Maha Prajnaparamita Sastra

by Gelongma Karma Migme Chödrön | 2001 | 940,961 words

This page describes “seals of the dharma (dharmamudra, dharma-mudra)” as written by Nagarjuna in his Maha-prajnaparamita-sastra (lit. “the treatise on the great virtue of wisdom”) in the 2nd century. This book, written in five volumes, represents an encyclopedia on Buddhism as well as a commentary on the Pancavimsatisahasrika Prajnaparamita.

Appendix 7 - The seals of the Dharma (dharmamudrā, dharma-mudrā)

Note: This Appendix is extracted from Chapter XXXVI, part 2.II.6 (Dharma of unhindered penetration):

“The Dharma is of unhindered penetration. Utilizing the seals of the Dharma (dharmamudrā) of the Buddha, his penetration is unhindered in the same way that the holder of the royal seal (rājamudrā) is never delayed or restricted in his movements”.

By dharmamudrā, the Traité means three fundamental characteristics of things preached by the Buddha:

Sarvasaṃskārā anityāḥ, sarvadharmā anātmānaḥ, śāntaṃ nirvāṇam,

“All formations (i.e., all dharmas coming from causes) are impermanent; all dharmas are without self, peaceful is nirvāṇa”: (cf. K. 15, p. 170a2–4 (above, p. 912F); k. 22, p. 222a28–b1; k. 26, p. 253c13–15; k. 32, p. 297c23–24.)

As we are about to see, such statements are frequent in the canonical texts but, as far as I [Lamotte] know, the expression dharmamudrā does not appear in the Pāli Nikāya. On the other hand, in the Sanskrit Saṃyuktāgama translated into Chinese by Guṇabhadra (436–443), there is an Āryadharmamudrāsūtra, T 99, no. 80, k. 3, p. 20a25–b28. Before that, Dharmarakṣa had given a separate translation under the name Cheng fa yin king, T 103, p. 500a–b: it was published the 5th day of the 12th month of the 4th yuan-k’ang year, i.e., January 7, 295 (cf. Li-tai, T 2034, k. 6, p. 63c22–23). This sūtra was authoritative for the Sarvāstivādins as well as the Mādhyamikans: it is cited in the Vibhāṣā (T 1545, k. 104, p. 541c10; T 1546, k. 46, p. 359a23), the Che tchou p’i p’o cha louen (T 1521, k. 1, p. 25a17; k. 10, p. 73b23), the Maitreyaparipṛcchopedeśa (T 1525, k. 2, p. 240b15) and the Satyasiddhiśāstra (T 1546, k. 6, p. 281c2; k. 12, p. 332c15; k. 15, p. 363b23, 365a26).

Whether it is used in the doctrines of the Lesser or the Greater Vehicle, the term dharmamudrā appears frequently in the Mahāyānasūtras: cf. Saddharmapuṇḍ., p. 28, l. 8, 92, l. 13; Avataṃsaka, T 279, k. 5, p. 22c1; k. 18, p. 97a17–18; Ratnolkādhāraṇi, T 299, k. 2, p. 891a24; Ratnakūṭa, T 310, k. 6, p. 35a11; k. 6, p. 36a1; k. 25, p. 141a; k. 116, p. 656c12; T 355, k. 1, p. 237a3.

The phrases used to express the nature of things permit many variations:

A. TWO STATEMENTS. – Sabbe saṅkhārā aniccā, sabbe dhammā anattā: cf. Saṃyutta, III, p. 132, l. 26; 133, l. 1 and 31; 134, l. 3.

B. THREE STATEMENTS. – Sabbe saṅkhāra aniccā, sabbe saṅkhāra dukkhā, sabbe dhammā anattā: cf. Anguttara, I, p.286, l. 8, 14 and 20.

The postcanonical Pāli sources call Tilakkhaṇa ‘Three Natures’ impermanence, suffering and non-self mentioned in this phrase: cf. Comm. on Jātaka, I, p. 48, l. 28; 275, l. 23; III, p. 377, l. 5.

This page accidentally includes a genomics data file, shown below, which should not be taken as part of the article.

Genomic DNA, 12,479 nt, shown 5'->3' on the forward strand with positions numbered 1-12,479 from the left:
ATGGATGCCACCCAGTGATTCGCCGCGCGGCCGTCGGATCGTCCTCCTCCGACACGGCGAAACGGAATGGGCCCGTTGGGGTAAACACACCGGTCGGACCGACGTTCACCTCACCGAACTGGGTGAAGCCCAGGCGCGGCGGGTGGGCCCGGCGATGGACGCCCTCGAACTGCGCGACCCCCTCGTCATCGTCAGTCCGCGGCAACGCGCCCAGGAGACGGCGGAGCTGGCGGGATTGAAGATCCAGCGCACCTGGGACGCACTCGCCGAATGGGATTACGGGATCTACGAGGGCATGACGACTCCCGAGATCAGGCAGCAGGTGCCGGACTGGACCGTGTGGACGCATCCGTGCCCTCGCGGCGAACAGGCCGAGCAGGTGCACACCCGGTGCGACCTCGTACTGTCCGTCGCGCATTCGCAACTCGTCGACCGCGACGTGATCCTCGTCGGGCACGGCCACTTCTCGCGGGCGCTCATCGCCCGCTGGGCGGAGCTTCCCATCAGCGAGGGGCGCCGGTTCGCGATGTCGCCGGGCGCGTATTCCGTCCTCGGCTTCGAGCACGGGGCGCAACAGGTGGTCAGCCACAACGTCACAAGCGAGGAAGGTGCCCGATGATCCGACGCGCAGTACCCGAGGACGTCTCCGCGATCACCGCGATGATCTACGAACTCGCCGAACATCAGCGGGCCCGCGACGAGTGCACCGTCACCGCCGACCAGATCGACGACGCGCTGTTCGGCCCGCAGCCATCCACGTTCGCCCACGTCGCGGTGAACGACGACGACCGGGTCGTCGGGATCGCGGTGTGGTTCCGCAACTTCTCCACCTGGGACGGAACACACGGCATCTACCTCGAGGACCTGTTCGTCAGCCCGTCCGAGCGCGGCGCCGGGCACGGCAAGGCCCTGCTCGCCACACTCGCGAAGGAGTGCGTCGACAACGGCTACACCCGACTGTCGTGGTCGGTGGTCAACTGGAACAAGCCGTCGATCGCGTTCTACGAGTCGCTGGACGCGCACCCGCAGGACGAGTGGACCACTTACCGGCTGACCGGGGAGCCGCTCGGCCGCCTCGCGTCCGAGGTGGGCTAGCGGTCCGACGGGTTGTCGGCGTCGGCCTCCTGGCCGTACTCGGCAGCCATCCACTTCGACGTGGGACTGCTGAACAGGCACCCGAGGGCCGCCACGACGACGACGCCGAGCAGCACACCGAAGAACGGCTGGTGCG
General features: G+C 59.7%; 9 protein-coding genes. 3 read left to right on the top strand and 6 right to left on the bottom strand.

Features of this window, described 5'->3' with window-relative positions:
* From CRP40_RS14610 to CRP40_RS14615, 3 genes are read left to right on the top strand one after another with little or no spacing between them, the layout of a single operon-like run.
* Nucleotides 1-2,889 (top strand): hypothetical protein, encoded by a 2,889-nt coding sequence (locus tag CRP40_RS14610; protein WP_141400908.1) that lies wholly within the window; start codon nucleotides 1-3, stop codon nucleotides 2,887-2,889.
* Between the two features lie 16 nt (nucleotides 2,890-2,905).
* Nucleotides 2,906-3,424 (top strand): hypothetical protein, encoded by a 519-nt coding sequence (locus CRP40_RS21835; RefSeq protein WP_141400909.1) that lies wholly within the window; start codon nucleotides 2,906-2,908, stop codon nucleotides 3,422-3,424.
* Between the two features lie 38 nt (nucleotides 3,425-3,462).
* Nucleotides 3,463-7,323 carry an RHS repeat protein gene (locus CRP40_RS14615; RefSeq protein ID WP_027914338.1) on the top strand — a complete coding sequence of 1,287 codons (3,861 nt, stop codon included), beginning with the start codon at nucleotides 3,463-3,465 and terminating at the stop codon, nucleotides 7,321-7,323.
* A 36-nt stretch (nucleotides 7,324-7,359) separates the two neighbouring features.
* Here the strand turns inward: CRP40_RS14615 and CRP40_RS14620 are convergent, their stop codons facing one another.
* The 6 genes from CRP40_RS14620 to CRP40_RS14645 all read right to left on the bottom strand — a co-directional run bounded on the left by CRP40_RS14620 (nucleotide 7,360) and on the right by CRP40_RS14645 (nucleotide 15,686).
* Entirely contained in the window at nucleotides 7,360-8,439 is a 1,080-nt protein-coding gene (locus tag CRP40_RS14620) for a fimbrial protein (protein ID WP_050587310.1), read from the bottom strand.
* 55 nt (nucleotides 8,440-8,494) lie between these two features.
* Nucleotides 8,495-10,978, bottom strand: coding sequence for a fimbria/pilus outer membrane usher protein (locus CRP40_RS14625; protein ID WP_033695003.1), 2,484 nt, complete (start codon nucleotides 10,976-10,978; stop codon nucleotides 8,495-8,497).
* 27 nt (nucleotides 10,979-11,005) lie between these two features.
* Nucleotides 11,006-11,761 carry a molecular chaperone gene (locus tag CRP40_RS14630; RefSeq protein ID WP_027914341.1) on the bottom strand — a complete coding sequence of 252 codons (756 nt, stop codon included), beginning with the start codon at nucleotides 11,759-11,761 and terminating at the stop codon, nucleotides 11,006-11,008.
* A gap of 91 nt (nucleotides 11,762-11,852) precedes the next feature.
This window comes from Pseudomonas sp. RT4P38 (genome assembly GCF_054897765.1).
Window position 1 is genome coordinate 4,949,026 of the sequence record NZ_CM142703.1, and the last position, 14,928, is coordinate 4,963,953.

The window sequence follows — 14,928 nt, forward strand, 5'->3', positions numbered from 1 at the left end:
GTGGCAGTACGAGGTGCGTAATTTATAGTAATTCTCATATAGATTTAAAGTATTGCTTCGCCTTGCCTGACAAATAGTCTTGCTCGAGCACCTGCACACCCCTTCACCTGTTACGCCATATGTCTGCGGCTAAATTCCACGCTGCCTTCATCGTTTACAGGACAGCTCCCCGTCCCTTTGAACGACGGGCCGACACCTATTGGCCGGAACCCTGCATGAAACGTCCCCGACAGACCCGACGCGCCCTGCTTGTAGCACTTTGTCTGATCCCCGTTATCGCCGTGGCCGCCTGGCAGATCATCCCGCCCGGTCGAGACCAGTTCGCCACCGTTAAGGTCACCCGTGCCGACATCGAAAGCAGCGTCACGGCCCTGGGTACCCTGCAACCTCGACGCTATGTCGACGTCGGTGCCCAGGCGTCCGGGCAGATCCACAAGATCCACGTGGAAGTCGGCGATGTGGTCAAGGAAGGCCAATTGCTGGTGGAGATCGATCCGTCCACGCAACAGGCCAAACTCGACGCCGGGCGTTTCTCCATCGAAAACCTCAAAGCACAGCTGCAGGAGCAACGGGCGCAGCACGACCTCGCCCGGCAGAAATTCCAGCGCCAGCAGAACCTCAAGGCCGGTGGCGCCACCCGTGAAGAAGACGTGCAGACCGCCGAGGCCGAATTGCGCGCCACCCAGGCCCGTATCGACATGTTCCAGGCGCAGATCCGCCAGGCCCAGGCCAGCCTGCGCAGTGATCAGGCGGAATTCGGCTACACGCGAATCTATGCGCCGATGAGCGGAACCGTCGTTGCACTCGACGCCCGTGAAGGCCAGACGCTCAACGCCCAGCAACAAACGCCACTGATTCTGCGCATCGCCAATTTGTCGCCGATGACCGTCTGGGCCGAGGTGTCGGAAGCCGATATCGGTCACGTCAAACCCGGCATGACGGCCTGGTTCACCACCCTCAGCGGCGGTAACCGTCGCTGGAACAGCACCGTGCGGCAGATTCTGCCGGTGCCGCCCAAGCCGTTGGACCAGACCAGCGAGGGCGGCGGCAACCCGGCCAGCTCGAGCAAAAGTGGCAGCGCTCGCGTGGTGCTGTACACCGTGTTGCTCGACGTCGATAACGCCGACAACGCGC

C. THREE STATEMENTS. – Sarvasaṃskārā anityāḥ, sarvadharmā anātmānāḥ, śāntaṃ nirvāṇam: cf. Saṃyukta, T 99, k. 10, p. 66b14; 66c7 and 21;Vibhḥaṣā, T 1545, k. 9, p. 45a21; Northern Mahāparinirvāna, T 374, k. 13, p. 443a2–3.

D. The same statements, but with the name Sa fa yin ‘Three Dharmamudrās’. – Sarvasaṃskārā anityāḥ, sarvadharmā anātmanaḥ, śāntaṃ nirvāṇam: cf. Mūlasarv. Vin., T 1442, k. 9, p. 670c2–3; Satyasiddhiśāstra, T 1646, k. 1, p. 243c17–18; Lien houa mien king, T 386, k. 2, p. 1077a23–24 and 26–27; Mahāyānāvatāra, T 1634, k. 1, p. 38c23.

As we have seen at the beginning of this note, this is the formula adopted by the Traité.

E. FOUR STATEMENTS, entitled Sseu fa pen or Sseu fa pen mo ‘Fourfold beginning and end of dharmas’ which may be reconstructed in Sanskrit as Dharmapūrvāparānta: Sarvasaṃskārā anityāḥ, sarvasaṃskārā duḥkhāḥ, sarvasaṃskārā anātmānāḥ, śāntaṃ nirvāṇam:: cf. Ekottara, T 125, k. 18, p. 640b13–18; k. 36, p. 749a7–11.

This formula is evidently faulty for it is not just the saṃskāras but also all dharmas that are anātman.

F. FOUR STATEMENTS. – Sarvasaṃskārā anityāḥ, sarvasaṃskārā duḥkhāḥ, sarvadharmā anātmānāḥ, śāntaṃ nirvāṇam (cf. Sūtrālaṃkāra, p. 149, l. 1–3), or the variant Anityāḥ sarvasaṃskārāḥ, duḥkhāḥ sarvasaṃskārāḥ, anātmānaḥ sarvadharmāḥ, śāntaṃ nirvāṇam (cf. Bodh. bhūmi, p. 277, l. 5–10).

These four statements are variously named:

1) Sseu fa pen ‘Fourfold root of dharmas’: cf. Ekottara, T 35, k. 23, p. 668c3–8;

2) Fourold dharmamudrā: cf. Tathāgataguhyasūtra, T 312, k. 17, p. 741b7–12; Bodhisattvapiṭaka, T 316, k. 7, p. 794c21–24.

3) Fourfold dharmoddāna ‘Summary of dharmas’ (in Chinese, Sseu fa yeou t’o na): cf. Vimalakīrtinirdeśa, T 476, k. 6, p. 586c14; Sūtrālaṃkāra, p. 17, l. 3; 55, l. 6; 73, l. 22; Bodh. bhūmi, p. 277, l. 5 (T 1579, k. 46, p. 544a6).

G. FIVE STATEMENTS. – Anityāḥ sarvasaṃskārāḥ, duḥkhāḥ sarvasaṃskārāḥ, śūnyāḥ sarvadharmāṃ anātmānaḥ sarvadharmāḥ, śāntaṃ nirvāṇam: cf. Vimalakīrti, p. 165.

H. TEN STATEMENTS. – Che fa-yin ‘The ten dharmamudrās’: cf. Avataṃsaka, T 279, k, 41, p. 218a6–15.